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Vitamin D is a determinant of mouse intestinal Lgr5 stem cell functions.

Authors
  • Peregrina, Karina
  • Houston, Michele
  • Daroqui, Cecilia
  • Dhima, Elena
  • Sellers, Rani S
  • Augenlicht, Leonard H
Type
Published Article
Journal
Carcinogenesis
Publisher
Oxford University Press
Publication Date
Jan 01, 2015
Volume
36
Issue
1
Pages
25–31
Identifiers
DOI: 10.1093/carcin/bgu221
PMID: 25344836
Source
Medline
License
Unknown

Abstract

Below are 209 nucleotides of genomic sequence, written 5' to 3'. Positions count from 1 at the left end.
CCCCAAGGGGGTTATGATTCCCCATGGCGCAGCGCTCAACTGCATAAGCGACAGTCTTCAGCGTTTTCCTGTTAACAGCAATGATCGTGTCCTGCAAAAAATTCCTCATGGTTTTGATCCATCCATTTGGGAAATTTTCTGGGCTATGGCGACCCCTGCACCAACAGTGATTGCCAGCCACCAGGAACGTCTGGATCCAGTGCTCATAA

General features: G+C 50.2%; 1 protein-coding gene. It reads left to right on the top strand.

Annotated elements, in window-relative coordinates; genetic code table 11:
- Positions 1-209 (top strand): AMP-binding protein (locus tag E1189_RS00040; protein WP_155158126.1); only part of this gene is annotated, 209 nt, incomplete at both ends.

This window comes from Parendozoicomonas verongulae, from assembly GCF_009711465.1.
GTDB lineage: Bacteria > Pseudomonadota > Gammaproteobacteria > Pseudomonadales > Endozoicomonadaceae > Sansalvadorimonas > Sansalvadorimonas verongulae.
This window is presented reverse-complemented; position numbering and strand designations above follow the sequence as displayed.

Lgr5+ intestinal crypt base columnar cells function as stem cells whose progeny populate the villi, and Lgr5+ cells in which Apc is inactivated can give rise to tumors. Surprisingly, these Lgr5+ stem cell properties were abrogated by the lower dietary vitamin D and calcium in a semi-purified diet that promotes both genetically initiated and sporadic intestinal tumors. Inactivation of the vitamin D receptor in Lgr5+ cells established that compromise of Lgr5 stem cell function was a rapid, cell autonomous effect of signaling through the vitamin D receptor. The loss of Lgr5 stem cell function was associated with presence of Ki67 negative Lgr5+ cells at the crypt base. Therefore, vitamin D, a common nutrient and inducer of intestinal cell maturation, is an environmental factor that is a determinant of Lgr5+ stem cell functions in vivo. Since diets used in reports that establish and dissect mouse Lgr5+ stem cell activity likely provided vitamin D levels well above the range documented for human populations, the contribution of Lgr5+ cells to intestinal homeostasis and tumor formation in humans may be significantly more limited, and variable in the population, then suggested by published rodent studies.

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